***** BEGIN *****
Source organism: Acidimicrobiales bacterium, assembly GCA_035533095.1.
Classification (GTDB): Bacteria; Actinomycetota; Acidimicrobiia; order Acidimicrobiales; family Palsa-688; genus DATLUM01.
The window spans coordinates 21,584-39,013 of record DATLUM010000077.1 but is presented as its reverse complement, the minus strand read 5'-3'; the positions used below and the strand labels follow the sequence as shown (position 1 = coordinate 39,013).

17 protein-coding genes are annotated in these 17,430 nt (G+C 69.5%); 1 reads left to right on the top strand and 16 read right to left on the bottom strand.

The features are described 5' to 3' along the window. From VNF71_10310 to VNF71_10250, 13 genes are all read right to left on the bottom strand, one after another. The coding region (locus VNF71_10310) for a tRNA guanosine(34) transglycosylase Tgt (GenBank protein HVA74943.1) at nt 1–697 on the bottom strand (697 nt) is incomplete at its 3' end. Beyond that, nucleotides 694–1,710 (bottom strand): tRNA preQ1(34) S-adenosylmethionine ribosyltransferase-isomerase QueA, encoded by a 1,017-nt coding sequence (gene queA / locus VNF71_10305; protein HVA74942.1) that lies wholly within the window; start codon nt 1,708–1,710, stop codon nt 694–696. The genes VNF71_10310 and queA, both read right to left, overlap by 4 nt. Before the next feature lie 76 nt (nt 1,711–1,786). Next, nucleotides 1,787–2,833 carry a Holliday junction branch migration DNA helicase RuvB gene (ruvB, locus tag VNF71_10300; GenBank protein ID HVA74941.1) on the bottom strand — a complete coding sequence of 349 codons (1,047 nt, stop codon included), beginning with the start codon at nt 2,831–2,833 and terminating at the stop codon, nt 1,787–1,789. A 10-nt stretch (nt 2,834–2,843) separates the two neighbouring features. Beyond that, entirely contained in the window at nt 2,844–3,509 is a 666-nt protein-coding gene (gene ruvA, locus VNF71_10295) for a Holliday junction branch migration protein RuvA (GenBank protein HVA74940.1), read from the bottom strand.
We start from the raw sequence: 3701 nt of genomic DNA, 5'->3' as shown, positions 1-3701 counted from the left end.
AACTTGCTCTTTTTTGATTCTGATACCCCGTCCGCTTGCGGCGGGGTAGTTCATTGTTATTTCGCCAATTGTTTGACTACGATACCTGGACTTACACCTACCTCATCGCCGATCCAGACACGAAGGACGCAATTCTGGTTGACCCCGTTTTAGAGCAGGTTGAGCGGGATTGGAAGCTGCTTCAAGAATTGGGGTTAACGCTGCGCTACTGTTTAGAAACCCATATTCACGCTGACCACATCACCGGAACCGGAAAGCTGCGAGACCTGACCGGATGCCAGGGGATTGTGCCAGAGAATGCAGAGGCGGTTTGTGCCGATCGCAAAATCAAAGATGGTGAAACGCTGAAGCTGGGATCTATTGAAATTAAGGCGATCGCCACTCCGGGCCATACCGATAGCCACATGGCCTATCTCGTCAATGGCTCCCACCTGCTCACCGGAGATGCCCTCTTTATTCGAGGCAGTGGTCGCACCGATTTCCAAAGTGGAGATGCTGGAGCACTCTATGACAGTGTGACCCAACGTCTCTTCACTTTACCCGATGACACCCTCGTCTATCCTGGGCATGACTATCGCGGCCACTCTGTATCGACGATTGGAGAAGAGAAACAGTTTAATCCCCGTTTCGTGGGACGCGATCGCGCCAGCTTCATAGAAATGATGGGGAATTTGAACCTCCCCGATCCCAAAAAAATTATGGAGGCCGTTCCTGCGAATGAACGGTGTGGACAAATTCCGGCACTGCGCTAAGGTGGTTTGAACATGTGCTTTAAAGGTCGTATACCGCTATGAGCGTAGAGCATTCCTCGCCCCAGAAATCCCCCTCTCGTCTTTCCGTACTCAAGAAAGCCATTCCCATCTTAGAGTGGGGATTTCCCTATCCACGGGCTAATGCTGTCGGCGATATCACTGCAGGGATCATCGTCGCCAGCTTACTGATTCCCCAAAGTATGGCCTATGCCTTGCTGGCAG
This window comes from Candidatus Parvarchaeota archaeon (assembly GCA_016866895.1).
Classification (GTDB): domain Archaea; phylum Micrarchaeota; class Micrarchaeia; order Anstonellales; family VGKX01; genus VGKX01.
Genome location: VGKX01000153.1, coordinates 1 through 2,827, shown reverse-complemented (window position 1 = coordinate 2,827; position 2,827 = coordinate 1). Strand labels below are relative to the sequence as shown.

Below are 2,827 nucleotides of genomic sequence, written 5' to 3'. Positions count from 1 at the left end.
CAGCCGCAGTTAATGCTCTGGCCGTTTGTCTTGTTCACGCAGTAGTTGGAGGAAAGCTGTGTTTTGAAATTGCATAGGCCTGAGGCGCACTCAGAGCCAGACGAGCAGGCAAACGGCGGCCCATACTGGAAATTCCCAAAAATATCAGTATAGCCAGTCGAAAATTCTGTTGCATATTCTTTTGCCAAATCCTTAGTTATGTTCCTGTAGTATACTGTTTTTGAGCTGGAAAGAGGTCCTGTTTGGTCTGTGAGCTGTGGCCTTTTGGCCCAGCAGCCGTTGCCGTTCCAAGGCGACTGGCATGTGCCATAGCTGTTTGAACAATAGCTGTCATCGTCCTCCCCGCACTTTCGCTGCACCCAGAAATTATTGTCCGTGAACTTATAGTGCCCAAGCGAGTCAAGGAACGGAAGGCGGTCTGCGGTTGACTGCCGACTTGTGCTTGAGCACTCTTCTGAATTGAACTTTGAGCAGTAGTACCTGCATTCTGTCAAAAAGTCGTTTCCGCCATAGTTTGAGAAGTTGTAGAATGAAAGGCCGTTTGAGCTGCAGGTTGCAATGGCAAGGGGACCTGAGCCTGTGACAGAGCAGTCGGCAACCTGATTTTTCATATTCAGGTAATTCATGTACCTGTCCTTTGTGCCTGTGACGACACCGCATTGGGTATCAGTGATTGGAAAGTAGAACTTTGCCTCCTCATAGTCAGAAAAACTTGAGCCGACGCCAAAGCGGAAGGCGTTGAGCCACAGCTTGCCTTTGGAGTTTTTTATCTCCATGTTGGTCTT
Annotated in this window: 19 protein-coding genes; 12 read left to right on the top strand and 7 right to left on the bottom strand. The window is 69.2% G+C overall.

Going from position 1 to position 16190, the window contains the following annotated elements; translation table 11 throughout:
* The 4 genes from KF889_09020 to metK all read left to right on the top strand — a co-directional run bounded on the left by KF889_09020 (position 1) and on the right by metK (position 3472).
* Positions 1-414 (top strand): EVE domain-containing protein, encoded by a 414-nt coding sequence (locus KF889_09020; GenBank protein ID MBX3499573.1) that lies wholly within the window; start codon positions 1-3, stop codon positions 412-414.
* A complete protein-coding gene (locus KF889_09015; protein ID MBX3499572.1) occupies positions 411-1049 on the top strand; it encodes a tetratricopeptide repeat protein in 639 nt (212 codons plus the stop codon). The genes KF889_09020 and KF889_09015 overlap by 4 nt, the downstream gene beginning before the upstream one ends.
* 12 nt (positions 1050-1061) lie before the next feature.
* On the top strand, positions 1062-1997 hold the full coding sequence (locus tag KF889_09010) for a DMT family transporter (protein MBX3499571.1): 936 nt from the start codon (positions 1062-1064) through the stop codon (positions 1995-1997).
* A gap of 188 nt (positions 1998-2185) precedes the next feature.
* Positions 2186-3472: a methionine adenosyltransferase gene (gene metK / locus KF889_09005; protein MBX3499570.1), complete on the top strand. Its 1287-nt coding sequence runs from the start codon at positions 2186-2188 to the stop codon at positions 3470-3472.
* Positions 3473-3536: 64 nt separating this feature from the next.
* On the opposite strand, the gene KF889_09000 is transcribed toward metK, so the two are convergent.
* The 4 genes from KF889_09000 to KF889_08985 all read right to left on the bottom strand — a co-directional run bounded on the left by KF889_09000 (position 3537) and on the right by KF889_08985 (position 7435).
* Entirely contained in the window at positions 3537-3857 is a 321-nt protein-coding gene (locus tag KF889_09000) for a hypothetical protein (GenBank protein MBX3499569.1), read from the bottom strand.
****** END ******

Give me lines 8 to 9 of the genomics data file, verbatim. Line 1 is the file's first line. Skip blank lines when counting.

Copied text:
This window comes from Candidatus Parvarchaeota archaeon (assembly GCA_016866895.1).
Classification (GTDB): domain Archaea; phylum Micrarchaeota; class Micrarchaeia; order Anstonellales; family VGKX01; genus VGKX01.